The 2023 UK Acquired Brain Injury Forum Summit once again proved a success attracting hundreds of attendees with a packed programme of expert speakers discussing everything from women and brain injury, suicide and brain injury and the role schools can play in supporting children affected by an acquired injury.
The Lowry in Salford hosted this year’s conference with delegates from across the country attending.
Sir Chris Bryant MP, Chair of the All Party Parliamentary Group for Acquired Brain Injury (ABI) opened the conference as he gave an update on the Government’s Acquired Brain Injury Strategy and offered guidance on how to engage MPs to encourage them to support the Strategy.
The morning saw a focus on ‘Women and Brain Injury’ with discussions on women in sport, domestic violence and how The Care Act (2014) works in supporting women with a brain injury. As always, some of the most powerful talks came from people with lived experience. A panel of three young women talking about their experiences of living with an acquired brain injury captivated the audience with their insights, wit and top tips for supporting young people.
Suicide and brain injury was highlighted in a series of presentations including Liz Twist MP providing a detailed look at the Government’s Suicide Prevention Strategy as well as a session on suicide and self-harm in prisons and the importance of screening for Traumatic Brain Injury (TBI).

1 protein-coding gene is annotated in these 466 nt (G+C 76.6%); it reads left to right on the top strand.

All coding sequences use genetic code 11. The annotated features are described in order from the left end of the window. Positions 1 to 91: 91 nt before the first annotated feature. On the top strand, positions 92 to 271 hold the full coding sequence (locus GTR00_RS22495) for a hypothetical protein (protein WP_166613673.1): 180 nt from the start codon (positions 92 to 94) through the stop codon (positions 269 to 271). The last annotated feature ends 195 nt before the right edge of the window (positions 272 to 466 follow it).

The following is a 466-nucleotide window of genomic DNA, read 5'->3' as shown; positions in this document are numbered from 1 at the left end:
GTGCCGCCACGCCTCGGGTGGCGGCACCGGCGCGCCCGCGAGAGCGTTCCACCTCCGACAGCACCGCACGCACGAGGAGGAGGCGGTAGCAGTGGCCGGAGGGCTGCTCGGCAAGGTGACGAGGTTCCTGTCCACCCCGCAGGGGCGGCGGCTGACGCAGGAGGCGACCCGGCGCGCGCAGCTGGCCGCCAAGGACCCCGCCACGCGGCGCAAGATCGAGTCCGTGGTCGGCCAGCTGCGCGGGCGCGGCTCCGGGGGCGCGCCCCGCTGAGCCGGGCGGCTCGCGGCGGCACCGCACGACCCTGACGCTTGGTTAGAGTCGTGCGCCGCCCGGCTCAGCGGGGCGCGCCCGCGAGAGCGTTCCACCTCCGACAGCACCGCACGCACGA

The Summit, sponsored by Irwin Mitchell, Cygnet Health Care, Frenkel Topping Group and Leigh Day, was preceded by a wonderful fundraising dinner the evening before where the winners of the annual UKABIF Awards were announced. The Awards, sponsored by Thompsons Solicitors, saw the Stephen McAleese Award for Inspiration go to joint winners. Leon, who suffered a brain injury aged 28 years, was recognised for his work as a mentor at Rehabilitate while Dr Jenna Moffitt and Dr Don Brechin were recognised for their work in research and data showing what further provisions are needed to support people affected by brain injury in the North East.
The Mike Barnes Award for Innovation went to Melo – an AI driven app that is designed to help clinicians better understand challenging behaviours and improve the way data is used to support patients.
The Poster Award went to Dr Charlie Whiffin of Anchorpoint ABI for her poster on ‘Life Threads’.
Chloe Hayward, Chief Executive of UKABIF, said: “What an incredible Summit that was! Thank you so much to our wonderful line-up of expert speakers for their knowledge, experience and inspiration.
“It is always wonderful to see so many people attending and hearing the conversations and seeing connections made throughout the day. It is always a packed programme and it is vital that we all work together and learn in order for us to strive to provide the best support possible for anyone affected by an Acquired Brain Injury.”
For more information about this event contact: Chloe Hayward.